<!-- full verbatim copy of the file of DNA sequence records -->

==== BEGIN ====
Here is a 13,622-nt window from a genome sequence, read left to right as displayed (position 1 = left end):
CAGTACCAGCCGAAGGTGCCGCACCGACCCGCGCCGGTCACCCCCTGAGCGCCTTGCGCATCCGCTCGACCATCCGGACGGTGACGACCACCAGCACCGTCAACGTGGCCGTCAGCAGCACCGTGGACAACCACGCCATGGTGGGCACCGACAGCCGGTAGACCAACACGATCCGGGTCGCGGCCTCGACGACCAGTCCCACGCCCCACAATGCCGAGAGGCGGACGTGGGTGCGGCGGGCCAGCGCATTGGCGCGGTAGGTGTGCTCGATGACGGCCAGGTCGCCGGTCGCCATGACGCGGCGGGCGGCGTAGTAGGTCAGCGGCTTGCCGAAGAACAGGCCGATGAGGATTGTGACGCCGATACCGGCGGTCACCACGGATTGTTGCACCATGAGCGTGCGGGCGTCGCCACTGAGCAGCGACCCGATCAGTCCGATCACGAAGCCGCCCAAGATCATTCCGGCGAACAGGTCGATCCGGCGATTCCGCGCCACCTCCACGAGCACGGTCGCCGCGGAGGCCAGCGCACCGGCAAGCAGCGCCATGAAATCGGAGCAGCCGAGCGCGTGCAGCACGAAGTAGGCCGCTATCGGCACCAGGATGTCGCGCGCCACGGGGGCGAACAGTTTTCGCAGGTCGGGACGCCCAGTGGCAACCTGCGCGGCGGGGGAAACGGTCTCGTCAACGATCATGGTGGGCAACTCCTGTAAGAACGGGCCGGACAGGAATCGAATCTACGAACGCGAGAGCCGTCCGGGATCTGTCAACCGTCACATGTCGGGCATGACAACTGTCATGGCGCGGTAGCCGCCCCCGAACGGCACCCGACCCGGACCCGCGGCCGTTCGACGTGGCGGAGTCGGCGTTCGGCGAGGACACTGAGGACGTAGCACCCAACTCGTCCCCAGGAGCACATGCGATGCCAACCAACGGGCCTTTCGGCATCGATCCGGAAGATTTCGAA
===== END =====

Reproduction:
Here is a 13,622-nt window from a genome sequence, read left to right as displayed (position 1 = left end):
CAGTACCAGCCGAAGGTGCCGCACCGACCCGCGCCGGTCACCCCCTGAGCGCCTTGCGCATCCGCTCGACCATCCGGACGGTGACGACCACCAGCACCGTCAACGTGGCCGTCAGCAGCACCGTGGACAACCACGCCATGGTGGGCACCGACAGCCGGTAGACCAACACGATCCGGGTCGCGGCCTCGACGACCAGTCCCACGCCCCACAATGCCGAGAGGCGGACGTGGGTGCGGCGGGCCAGCGCATTGGCGCGGTAGGTGTGCTCGATGACGGCCAGGTCGCCGGTCGCCATGACGCGGCGGGCGGCGTAGTAGGTCAGCGGCTTGCCGAAGAACAGGCCGATGAGGATTGTGACGCCGATACCGGCGGTCACCACGGATTGTTGCACCATGAGCGTGCGGGCGTCGCCACTGAGCAGCGACCCGATCAGTCCGATCACGAAGCCGCCCAAGATCATTCCGGCGAACAGGTCGATCCGGCGATTCCGCGCCACCTCCACGAGCACGGTCGCCGCGGAGGCCAGCGCACCGGCAAGCAGCGCCATGAAATCGGAGCAGCCGAGCGCGTGCAGCACGAAGTAGGCCGCTATCGGCACCAGGATGTCGCGCGCCACGGGGGCGAACAGTTTTCGCAGGTCGGGACGCCCAGTGGCAACCTGCGCGGCGGGGGAAACGGTCTCGTCAACGATCATGGTGGGCAACTCCTGTAAGAACGGGCCGGACAGGAATCGAATCTACGAACGCGAGAGCCGTCCGGGATCTGTCAACCGTCACATGTCGGGCATGACAACTGTCATGGCGCGGTAGCCGCCCCCGAACGGCACCCGACCCGGACCCGCGGCCGTTCGACGTGGCGGAGTCGGCGTTCGGCGAGGACACTGAGGACGTAGCACCCAACTCGTCCCCAGGAGCACATGCGATGCCAACCAACGGGCCTTTCGGCATCGATCCGGAAGATTTCGAA